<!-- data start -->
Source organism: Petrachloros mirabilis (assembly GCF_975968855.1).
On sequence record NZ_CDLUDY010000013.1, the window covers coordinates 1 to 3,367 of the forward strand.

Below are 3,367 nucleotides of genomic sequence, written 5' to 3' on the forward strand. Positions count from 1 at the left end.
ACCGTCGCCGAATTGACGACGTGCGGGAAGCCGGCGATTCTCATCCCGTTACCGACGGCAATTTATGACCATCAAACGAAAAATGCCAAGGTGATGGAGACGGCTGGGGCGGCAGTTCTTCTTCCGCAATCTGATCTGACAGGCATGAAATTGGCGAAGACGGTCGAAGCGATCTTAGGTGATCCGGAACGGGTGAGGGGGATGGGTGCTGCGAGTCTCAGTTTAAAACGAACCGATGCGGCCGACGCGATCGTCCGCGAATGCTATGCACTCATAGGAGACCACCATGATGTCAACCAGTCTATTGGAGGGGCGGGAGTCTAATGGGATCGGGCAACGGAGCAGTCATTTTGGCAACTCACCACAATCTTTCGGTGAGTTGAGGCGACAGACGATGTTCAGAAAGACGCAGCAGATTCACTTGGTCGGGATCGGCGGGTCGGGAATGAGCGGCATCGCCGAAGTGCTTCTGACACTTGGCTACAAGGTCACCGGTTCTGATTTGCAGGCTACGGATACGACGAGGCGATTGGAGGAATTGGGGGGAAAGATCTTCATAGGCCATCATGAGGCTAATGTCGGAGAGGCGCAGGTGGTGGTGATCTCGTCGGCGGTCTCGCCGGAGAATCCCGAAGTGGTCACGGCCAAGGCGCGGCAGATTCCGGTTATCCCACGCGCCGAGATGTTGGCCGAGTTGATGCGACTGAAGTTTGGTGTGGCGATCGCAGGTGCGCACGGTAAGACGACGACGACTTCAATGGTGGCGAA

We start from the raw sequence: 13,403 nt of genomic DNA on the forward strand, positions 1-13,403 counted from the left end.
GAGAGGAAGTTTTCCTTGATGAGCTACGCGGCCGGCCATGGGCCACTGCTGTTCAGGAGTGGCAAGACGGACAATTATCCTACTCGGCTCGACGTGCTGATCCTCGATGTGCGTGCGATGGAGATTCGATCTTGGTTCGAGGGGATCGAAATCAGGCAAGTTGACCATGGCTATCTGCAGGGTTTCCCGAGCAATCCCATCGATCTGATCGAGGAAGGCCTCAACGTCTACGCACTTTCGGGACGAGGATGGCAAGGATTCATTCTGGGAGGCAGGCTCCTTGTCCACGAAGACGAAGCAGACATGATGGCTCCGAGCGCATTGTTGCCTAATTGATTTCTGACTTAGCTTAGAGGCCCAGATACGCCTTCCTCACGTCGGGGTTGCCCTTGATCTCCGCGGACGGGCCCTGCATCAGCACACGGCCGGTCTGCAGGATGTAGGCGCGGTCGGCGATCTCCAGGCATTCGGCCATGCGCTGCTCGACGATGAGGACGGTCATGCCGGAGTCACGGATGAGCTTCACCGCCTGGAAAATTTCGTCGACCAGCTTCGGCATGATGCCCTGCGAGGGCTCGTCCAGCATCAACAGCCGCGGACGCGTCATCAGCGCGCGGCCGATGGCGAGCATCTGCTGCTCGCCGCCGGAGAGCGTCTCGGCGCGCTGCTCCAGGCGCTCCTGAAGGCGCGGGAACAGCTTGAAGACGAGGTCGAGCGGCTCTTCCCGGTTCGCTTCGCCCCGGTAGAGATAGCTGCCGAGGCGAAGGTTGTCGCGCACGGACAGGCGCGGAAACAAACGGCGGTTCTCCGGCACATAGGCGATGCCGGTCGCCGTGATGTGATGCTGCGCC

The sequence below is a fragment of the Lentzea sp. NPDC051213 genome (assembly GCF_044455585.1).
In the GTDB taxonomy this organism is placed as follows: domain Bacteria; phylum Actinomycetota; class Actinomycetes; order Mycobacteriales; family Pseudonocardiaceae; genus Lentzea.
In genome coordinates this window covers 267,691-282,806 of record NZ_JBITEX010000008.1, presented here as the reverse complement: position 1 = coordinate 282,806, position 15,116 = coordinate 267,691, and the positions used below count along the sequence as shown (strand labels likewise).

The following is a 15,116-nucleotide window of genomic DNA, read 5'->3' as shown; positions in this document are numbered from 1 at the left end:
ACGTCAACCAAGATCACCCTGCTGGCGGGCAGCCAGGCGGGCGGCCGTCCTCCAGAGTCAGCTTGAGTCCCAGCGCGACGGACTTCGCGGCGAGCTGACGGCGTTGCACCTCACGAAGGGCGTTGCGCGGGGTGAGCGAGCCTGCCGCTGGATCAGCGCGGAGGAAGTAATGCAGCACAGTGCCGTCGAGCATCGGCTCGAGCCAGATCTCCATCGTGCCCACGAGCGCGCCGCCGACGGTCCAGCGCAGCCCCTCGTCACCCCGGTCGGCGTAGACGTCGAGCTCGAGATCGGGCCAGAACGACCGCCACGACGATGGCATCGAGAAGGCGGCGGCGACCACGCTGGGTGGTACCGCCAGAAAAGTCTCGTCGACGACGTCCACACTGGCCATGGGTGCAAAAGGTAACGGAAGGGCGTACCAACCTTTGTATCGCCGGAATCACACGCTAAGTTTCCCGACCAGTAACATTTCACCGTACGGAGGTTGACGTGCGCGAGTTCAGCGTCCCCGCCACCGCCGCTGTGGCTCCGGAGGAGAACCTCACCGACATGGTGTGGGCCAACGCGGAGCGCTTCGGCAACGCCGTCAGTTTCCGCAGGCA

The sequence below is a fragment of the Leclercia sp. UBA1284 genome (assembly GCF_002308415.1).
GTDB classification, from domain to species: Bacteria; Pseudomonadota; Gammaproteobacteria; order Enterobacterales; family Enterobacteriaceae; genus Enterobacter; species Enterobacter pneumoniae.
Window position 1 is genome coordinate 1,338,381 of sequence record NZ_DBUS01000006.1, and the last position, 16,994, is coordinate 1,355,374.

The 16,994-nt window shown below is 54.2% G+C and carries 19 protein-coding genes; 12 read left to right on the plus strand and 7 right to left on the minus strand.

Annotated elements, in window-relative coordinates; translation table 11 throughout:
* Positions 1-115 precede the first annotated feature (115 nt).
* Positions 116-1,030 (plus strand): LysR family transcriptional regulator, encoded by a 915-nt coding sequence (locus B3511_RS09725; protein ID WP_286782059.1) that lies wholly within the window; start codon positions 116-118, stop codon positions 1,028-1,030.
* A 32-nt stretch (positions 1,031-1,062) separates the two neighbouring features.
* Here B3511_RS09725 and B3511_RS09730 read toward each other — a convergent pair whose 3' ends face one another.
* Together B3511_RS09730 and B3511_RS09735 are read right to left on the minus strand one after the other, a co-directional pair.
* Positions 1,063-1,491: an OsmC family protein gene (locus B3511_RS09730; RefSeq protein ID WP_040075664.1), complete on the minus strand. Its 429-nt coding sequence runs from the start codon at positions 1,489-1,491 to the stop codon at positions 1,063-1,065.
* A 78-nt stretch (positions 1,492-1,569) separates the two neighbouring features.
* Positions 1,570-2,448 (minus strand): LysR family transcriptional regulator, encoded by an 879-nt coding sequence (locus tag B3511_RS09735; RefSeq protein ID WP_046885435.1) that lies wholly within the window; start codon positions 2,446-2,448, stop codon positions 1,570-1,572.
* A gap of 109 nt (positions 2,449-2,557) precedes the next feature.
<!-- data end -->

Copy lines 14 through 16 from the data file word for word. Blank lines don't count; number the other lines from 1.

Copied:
Window position 1 is genome coordinate 1,338,381 of sequence record NZ_DBUS01000006.1, and the last position, 16,994, is coordinate 1,355,374.

The 16,994-nt window shown below is 54.2% G+C and carries 19 protein-coding genes; 12 read left to right on the plus strand and 7 right to left on the minus strand.

Annotated elements, in window-relative coordinates; translation table 11 throughout: